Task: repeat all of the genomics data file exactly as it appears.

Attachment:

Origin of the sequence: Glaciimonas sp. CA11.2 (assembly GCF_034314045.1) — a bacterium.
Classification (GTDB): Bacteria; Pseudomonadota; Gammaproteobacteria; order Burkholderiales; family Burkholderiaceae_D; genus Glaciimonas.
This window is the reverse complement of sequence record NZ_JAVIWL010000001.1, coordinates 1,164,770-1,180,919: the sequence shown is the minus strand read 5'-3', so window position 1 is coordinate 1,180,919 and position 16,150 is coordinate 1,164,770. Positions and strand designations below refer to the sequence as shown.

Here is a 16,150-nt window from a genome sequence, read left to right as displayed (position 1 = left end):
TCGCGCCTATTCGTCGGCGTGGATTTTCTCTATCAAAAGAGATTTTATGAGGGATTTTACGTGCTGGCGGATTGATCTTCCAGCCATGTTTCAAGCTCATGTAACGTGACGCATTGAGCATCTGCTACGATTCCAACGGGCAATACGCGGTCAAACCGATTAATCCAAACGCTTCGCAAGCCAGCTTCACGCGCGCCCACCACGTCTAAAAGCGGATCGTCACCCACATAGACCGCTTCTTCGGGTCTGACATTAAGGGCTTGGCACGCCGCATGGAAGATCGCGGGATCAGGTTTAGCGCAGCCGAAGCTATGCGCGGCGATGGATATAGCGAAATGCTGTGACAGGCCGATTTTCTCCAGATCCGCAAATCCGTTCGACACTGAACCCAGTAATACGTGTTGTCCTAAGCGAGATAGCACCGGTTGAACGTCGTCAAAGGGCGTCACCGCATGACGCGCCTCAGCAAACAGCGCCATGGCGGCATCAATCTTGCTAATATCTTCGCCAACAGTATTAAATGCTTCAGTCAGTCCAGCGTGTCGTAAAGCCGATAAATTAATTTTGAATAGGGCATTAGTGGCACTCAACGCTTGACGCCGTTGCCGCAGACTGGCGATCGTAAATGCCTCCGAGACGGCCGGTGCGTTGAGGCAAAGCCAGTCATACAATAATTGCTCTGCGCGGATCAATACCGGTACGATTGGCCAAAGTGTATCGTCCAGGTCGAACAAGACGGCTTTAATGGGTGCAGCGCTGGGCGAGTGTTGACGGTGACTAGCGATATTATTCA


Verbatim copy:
Origin of the sequence: Glaciimonas sp. CA11.2 (assembly GCF_034314045.1) — a bacterium.
Classification (GTDB): Bacteria; Pseudomonadota; Gammaproteobacteria; order Burkholderiales; family Burkholderiaceae_D; genus Glaciimonas.
This window is the reverse complement of sequence record NZ_JAVIWL010000001.1, coordinates 1,164,770-1,180,919: the sequence shown is the minus strand read 5'-3', so window position 1 is coordinate 1,180,919 and position 16,150 is coordinate 1,164,770. Positions and strand designations below refer to the sequence as shown.

Here is a 16,150-nt window from a genome sequence, read left to right as displayed (position 1 = left end):
TCGCGCCTATTCGTCGGCGTGGATTTTCTCTATCAAAAGAGATTTTATGAGGGATTTTACGTGCTGGCGGATTGATCTTCCAGCCATGTTTCAAGCTCATGTAACGTGACGCATTGAGCATCTGCTACGATTCCAACGGGCAATACGCGGTCAAACCGATTAATCCAAACGCTTCGCAAGCCAGCTTCACGCGCGCCCACCACGTCTAAAAGCGGATCGTCACCCACATAGACCGCTTCTTCGGGTCTGACATTAAGGGCTTGGCACGCCGCATGGAAGATCGCGGGATCAGGTTTAGCGCAGCCGAAGCTATGCGCGGCGATGGATATAGCGAAATGCTGTGACAGGCCGATTTTCTCCAGATCCGCAAATCCGTTCGACACTGAACCCAGTAATACGTGTTGTCCTAAGCGAGATAGCACCGGTTGAACGTCGTCAAAGGGCGTCACCGCATGACGCGCCTCAGCAAACAGCGCCATGGCGGCATCAATCTTGCTAATATCTTCGCCAACAGTATTAAATGCTTCAGTCAGTCCAGCGTGTCGTAAAGCCGATAAATTAATTTTGAATAGGGCATTAGTGGCACTCAACGCTTGACGCCGTTGCCGCAGACTGGCGATCGTAAATGCCTCCGAGACGGCCGGTGCGTTGAGGCAAAGCCAGTCATACAATAATTGCTCTGCGCGGATCAATACCGGTACGATTGGCCAAAGTGTATCGTCCAGGTCGAACAAGACGGCTTTAATGGGTGCAGCGCTGGGCGAGTGTTGACGGTGACTAGCGATATTATTCA